6. Promotion. I'll admit it. I'm a lazy promoter. I make a Facebook event for the reading (though the yoga studios' Facebook page) and I watch as the readers, their friends, and event supporters repost it and share it in the weeks and days leading up to the event. We've had articles about the reading in both the local paper and in the college newspaper, which has been nice. Sometimes I get a little flyer made up, and stick it in the coffee shop or in SFA's English department, but mostly I rely on Facebook and word-of-mouth. Because I live in a college town, and because both the studio and the writers are tight-knit groups, we get between 40-70 people at every event. Not too shabby for a little town in East Texas.
This is from our first ever reading in August of 2009. We both had such long hair then!
7. The emcee. That would be me, or, in your case, you. During the readings, Amy and I begin by introducing ourselves, thanking everyone for coming, and letting the audience know pertinent information (where the bathrooms are, where to sign-up to read and donate, please eat and drink all you want). Then Amy sits down and I introduce the first reader with a few lines they've sent to me a few day's earlier. The readers usually send me something like, "So-and-so is a creative writing student at SFA and an aspiring yogi, originally from San Antonio. This is her first time reading at the studio." Sometimes they send something silly and nonsensical. It doesn't matter - I'll read pretty much whatever they want. After the first reader finishes and everyone claps, I get up again and introduce Reader #2, and so on - you get the idea. If I'm reading, introducing myself can get a little meta, but it usually works out. :)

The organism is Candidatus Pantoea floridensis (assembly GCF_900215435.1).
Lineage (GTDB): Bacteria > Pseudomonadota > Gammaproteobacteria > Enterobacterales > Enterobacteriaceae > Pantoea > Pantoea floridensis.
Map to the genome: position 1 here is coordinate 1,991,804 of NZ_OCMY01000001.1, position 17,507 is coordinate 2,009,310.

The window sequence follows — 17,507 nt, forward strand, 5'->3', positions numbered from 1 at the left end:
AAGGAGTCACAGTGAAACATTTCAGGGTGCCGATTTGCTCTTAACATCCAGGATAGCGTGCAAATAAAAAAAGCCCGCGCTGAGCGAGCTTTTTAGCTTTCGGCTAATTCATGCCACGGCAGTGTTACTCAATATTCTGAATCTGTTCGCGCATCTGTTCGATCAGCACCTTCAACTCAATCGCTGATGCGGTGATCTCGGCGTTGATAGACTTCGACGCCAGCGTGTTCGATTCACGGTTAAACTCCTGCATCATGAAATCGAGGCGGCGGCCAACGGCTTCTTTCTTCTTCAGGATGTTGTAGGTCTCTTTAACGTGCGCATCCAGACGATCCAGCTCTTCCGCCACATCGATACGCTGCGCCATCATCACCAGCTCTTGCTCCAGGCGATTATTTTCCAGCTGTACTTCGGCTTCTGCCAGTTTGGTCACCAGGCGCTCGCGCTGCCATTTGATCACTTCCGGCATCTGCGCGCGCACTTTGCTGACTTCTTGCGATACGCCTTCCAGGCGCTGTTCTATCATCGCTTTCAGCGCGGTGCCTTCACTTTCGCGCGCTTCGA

8. Post-reading. After the reading is over, pack up your chairs, clean up the food, and revel in your success. The following week, find time to send each reader a little thank you email, for their time and talents. (I am good about this maybe half the time - oops!) Make sure you don't lose the sign-up sheet for next time. And don't forget to post the photos to Facebook so everyone can see what an awesome time you all had. And then you get to rest for a few weeks, until it's time for the next reading!
Questions? Comments? Anything I've missed? Feel free to let me know!